Economy Impact And Scenarios Post Ukraine War That Affects Globally


What Will Happen To Oil And Gas

Russia is the second-largest exporter of crude oil after Saudi Arabia and is still the world’s top natural gas supplier. So sanctions and military conflict, in general, will undoubtedly undermine the stability of international markets. To understand the consequences, Bloomberg analysts considered three scenarios for the development of events – from best to worst.

Scenario One: Deliveries Will Continue

Prices will remain at current levels, and there will be no interruptions in supply, as well as a prolonged market decline. The newspaper writes that such an optimistic mood among experts appeared after US President Joe Biden announced new sanctions against Russia. There were no restrictions on the purchase and sale of Russian energy carriers. As a result, oil prices fell to $93 per barrel.

Scenario Two: Supply Chain Delays

According to the publication, some tankers refused to transport oil from Russia until sanctions were finally cleared. It is also unknown what will happen to the gas pipelines since the most important ones pass through Ukraine, which means they may suffer due to hostilities. Even minor supply disruptions can put even more pressure on energy prices.

If the price of gas rises to €180 per MWh and oil to $120, the inflation rate in the Eurozone is likely to be 4% by the end of 2022. This is in contrast to the 1.95% average from 1991 to 2022. And income will continue to decline. Ultimately, GDP will be at risk, and the European Central Bank will not be able to raise key interest rates, as planned, until 2023.

In the event of a crisis in the US, as analysts believe, inflation will rise to 9% in March and fall slightly to 6% by the end of the year. In December 2021, for comparison, the figure was 5.8%. And interest rates are likely to rise slowly in the second half of 2022.

Scenario Three: No More Gas

Suppose the United States and Europe put forward the most severe sanctions. In that case, they disconnect the country from the SWIFT system of international payments. Then, Russia can take retaliatory measures and cut off gas supplies to the EU. Then the loss of even 10% of the total risks reduced the GDP of the Eurozone by 0.7%. And if Putin cuts supplies by 40%, then by all 3%, or even more.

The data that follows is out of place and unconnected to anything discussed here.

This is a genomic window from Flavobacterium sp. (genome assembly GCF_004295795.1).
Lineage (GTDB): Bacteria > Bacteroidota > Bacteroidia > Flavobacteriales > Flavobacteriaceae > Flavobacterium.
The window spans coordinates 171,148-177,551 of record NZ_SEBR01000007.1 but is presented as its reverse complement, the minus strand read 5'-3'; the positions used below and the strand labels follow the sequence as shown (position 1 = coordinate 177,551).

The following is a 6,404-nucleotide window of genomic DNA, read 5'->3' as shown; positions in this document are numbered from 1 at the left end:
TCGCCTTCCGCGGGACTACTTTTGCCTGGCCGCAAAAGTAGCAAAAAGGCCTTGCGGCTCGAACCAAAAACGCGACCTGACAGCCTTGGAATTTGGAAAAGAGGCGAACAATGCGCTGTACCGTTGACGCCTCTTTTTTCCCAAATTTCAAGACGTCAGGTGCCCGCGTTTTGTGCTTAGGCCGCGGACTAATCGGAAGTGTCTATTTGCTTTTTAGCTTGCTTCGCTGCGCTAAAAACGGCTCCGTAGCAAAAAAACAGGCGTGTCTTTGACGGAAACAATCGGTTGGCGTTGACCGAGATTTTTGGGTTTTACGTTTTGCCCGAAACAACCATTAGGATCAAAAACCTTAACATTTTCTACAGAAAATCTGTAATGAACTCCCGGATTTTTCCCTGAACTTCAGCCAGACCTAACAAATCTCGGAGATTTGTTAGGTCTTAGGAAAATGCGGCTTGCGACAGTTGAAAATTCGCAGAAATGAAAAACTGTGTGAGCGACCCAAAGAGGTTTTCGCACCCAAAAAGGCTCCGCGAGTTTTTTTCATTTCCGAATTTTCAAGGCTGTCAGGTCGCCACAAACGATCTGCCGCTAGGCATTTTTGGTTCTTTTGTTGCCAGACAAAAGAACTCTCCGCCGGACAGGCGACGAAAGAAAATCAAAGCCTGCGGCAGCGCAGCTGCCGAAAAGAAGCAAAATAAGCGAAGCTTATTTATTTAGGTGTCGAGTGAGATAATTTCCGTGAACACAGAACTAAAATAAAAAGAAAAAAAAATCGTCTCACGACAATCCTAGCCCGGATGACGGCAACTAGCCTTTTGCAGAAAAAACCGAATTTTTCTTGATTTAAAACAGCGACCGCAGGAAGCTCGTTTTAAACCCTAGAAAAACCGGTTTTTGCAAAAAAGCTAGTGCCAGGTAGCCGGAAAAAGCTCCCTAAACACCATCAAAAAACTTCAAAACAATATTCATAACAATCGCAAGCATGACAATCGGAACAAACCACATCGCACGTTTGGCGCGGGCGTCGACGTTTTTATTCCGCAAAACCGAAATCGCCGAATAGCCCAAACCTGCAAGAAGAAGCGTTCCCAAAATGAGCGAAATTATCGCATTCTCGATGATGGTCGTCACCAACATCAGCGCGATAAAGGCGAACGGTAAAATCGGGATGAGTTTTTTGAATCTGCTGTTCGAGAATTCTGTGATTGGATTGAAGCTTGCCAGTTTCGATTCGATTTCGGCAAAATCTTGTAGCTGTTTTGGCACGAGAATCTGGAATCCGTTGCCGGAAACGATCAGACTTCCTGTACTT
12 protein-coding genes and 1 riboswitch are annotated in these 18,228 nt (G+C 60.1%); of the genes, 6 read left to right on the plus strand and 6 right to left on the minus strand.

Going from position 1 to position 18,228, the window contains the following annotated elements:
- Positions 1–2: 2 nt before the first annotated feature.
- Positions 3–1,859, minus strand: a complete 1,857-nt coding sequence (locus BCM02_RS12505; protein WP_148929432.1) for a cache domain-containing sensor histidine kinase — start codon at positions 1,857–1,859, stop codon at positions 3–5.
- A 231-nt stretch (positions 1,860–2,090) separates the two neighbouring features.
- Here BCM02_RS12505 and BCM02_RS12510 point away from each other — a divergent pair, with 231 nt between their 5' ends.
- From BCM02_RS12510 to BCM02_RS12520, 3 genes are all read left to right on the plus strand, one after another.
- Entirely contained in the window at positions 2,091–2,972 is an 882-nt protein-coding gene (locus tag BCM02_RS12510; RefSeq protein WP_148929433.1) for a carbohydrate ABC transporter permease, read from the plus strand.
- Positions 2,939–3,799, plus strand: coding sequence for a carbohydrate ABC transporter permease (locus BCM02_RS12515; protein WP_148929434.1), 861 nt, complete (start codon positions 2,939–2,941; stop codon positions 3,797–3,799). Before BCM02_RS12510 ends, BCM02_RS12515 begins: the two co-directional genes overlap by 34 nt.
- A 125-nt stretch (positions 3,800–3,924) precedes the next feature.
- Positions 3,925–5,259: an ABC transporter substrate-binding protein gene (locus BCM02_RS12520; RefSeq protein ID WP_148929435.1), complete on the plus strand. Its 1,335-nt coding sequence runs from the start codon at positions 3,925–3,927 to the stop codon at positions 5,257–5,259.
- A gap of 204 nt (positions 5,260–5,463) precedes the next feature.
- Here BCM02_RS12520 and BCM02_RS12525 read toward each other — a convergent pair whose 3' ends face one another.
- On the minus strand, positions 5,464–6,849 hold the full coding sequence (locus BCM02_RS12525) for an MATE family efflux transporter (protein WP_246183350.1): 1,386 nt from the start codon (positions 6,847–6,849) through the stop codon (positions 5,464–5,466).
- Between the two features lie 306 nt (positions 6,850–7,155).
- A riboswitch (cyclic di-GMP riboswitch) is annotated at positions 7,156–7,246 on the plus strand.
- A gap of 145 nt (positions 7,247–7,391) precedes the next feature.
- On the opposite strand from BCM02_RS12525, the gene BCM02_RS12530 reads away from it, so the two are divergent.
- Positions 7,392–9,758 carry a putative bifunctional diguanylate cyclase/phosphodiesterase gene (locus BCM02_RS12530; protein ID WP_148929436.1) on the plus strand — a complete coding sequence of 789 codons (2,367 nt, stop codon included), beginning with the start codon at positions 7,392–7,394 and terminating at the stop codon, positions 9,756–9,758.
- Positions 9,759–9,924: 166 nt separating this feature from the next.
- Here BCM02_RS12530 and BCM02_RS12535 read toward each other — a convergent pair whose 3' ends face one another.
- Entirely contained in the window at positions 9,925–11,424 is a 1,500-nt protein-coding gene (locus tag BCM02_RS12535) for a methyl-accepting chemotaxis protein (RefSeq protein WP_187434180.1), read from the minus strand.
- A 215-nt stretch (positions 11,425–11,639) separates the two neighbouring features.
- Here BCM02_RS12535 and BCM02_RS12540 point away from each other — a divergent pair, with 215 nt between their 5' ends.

Because of this, the European central bank will not be able to raise interest rates shortly, and Europe itself is likely to face a recession. It will suffer, according to Bloomberg analysts, including the United States: if prices and inflation continue to rise, the state will have to tighten monetary policy in a weakened economy aggressively.

What Will Happen To Food

Disconnecting Russia from SWIFT means cutting it off from most of the global financial market. But Europe and the United States are in no hurry to take this step because uninvolved countries will suffer because of it – they buy from it, including Ukraine, energy resources and nickel, aluminum, potash fertilizers for agriculture, barley, sunflower oil, corn, and wheat.

In the future, may partially or wholly international deliveries of agricultural products due to tension in ​​the Black Sea ports. As a result, goods will rise in price and threaten social stability, writes NYT. Even though prices have already increased due to the pandemic – wheat, for example, has risen in price from April 2020 to November 2021 by 80%.

“If farmers are unable to harvest their crops due to prolonged hostilities, and if ports and railways are destroyed, many will have a hard time. Countries in North Africa and the Middle East are highly dependent on wheat from Russia and Ukraine,” explains researcher David Laborde.

A political crisis risks undermining international trade as a whole, as some cargo ships have already stopped and airlines are canceling and banning flights with might and main. If the conflict continues, states may impose restrictions on agricultural trade with Russia. But the White House is still “aiming” at industrial and military production, as well as the elite writes NYT.

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